About 4,000 Russian Jews who are eligible to become Israeli citizens according to the Law of Return cannot make aliyah at the moment.
Some 900 Russian Jews could not get on a plane because they had no place to stay in Israel, according to the Jewish Agency. As revealed by The Jerusalem Post, Aliyah and Absorption Minister Pnina Tamano-Shata has decided to deny Russian olim the service of government-funded hotels, while new immigrants from Ukraine still receive this benefit.
Participants at a Jewish Agency internal discussion were told the express “Go-No-Go” process for aliyah has been postponed because “Nativ received 3,000 unanswered inquiries” that it cannot process at the moment since it doesn’t have enough personnel in Russia.
About 1,800 of the Russian Jews who immigrated to Israel over the last two months have returned to Russia with their new Israeli passports, the Post reported two weeks ago. When Tamano-Shata learned of this, an official in her ministry said she “was shocked by the abandonment data” and cited it as the antithesis of Israel’s generosity toward the Russian olim.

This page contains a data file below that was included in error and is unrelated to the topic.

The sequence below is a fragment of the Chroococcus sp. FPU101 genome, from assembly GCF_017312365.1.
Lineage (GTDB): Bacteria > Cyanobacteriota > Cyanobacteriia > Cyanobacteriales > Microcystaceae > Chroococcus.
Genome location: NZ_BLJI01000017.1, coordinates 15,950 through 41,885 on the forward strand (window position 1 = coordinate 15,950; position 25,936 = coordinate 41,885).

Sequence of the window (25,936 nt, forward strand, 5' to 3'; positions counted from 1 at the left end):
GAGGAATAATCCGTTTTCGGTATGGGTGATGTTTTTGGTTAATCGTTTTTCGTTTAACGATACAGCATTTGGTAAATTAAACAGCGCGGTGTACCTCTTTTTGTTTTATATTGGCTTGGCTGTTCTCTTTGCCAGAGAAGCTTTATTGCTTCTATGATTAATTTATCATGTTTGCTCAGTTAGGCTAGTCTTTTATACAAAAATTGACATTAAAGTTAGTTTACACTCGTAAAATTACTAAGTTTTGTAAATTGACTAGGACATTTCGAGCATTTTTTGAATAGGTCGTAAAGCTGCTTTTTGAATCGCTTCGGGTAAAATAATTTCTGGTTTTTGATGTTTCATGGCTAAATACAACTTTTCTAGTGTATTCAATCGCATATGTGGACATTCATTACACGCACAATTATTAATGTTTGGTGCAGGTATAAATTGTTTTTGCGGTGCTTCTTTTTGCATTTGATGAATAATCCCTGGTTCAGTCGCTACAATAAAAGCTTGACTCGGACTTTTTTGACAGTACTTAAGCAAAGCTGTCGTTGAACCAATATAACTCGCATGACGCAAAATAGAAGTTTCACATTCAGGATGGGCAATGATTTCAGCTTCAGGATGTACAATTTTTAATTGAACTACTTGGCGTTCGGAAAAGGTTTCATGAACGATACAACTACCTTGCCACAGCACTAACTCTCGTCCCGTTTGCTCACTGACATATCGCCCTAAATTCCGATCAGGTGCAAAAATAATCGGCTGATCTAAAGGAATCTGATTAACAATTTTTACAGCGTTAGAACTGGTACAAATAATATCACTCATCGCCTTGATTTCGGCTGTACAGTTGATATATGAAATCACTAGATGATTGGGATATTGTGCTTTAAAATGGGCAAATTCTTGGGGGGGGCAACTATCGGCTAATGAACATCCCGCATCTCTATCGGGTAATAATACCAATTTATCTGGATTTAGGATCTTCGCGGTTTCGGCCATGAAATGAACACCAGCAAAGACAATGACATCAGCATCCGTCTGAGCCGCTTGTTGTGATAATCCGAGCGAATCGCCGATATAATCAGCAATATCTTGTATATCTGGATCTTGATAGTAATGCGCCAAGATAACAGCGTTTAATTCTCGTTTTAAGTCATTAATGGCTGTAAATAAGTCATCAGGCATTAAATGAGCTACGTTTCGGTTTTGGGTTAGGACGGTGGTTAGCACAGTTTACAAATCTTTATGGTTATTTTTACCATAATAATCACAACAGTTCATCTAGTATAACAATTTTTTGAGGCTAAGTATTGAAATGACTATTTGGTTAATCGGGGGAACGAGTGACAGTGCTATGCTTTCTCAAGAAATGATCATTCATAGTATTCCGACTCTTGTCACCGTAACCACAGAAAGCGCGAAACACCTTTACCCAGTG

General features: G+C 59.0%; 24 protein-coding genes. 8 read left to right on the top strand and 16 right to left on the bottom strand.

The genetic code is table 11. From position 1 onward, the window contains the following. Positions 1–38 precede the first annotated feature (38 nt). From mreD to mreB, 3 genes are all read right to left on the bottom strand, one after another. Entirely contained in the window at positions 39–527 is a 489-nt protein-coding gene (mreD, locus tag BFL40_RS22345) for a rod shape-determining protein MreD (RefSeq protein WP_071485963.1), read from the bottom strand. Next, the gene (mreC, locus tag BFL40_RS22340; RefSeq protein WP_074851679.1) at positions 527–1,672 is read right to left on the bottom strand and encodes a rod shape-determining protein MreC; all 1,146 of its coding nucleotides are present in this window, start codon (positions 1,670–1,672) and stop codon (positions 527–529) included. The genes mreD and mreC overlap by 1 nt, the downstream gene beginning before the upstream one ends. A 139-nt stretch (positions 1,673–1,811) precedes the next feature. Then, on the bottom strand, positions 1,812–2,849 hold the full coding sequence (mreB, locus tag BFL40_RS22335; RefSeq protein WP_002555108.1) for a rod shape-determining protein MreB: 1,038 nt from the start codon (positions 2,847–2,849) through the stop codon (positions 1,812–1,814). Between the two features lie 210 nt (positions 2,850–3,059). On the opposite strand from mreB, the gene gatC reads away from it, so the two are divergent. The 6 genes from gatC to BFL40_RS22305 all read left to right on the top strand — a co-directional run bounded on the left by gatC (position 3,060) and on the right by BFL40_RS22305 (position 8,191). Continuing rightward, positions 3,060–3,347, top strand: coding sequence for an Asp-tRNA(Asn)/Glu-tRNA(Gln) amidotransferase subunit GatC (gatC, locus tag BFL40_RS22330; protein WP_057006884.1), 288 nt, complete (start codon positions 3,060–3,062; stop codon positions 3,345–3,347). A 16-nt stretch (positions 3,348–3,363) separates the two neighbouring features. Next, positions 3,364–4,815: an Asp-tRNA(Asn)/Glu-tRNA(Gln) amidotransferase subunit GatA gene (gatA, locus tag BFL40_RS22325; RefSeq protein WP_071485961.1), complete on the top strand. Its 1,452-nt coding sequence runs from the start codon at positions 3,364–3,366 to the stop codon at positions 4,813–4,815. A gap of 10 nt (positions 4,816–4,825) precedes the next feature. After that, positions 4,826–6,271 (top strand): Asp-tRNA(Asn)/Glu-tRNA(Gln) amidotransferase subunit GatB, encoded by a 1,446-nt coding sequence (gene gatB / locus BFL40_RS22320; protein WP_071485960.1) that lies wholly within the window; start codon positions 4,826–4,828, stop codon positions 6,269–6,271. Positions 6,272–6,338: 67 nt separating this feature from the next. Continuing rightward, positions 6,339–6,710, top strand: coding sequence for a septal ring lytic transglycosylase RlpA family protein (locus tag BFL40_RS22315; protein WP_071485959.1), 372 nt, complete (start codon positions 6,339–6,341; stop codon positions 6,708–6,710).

Over the past two months, 5,600 Russian Jews immigrated to Israel as part of Operation: Returning Home, the official said. They traveled on flights funded by the government, received an envelope with cash upon landing and then took a taxi to a hotel, all fully subsidized by the Israeli taxpayer. Because of these numbers, Tamano-Shata decided to cancel the Russian immigrants’ free stays at the government-funded hotel.
In response to the Post’s request, the Jewish Agency said it “handles the immigration of anyone who receives a permit to immigrate to Israel by the competent authorities in the country as quickly as possible, including those who receive a permit to immigrate through the ‘green route.’ The Jewish Agency is preparing to fly immigrants from Russia to Israel in accordance with the needs of each family and is working to increase the number of flights according to the number of immigrants.”
Nativ director Neta Briskin-Peleg said there had been a significant delay in Russian aliyah.
“The aliyah process is postponed because the hotels have been canceled, and the Jewish Agency flights are not yet available,” she said. “We are continuing to take care of those who have applied before the delay; about 1,500 households remain for our inspection.”
A Jewish Agency senior official said postponing the express aliyah process from Russia “may create tension” in the Russian Jewish community.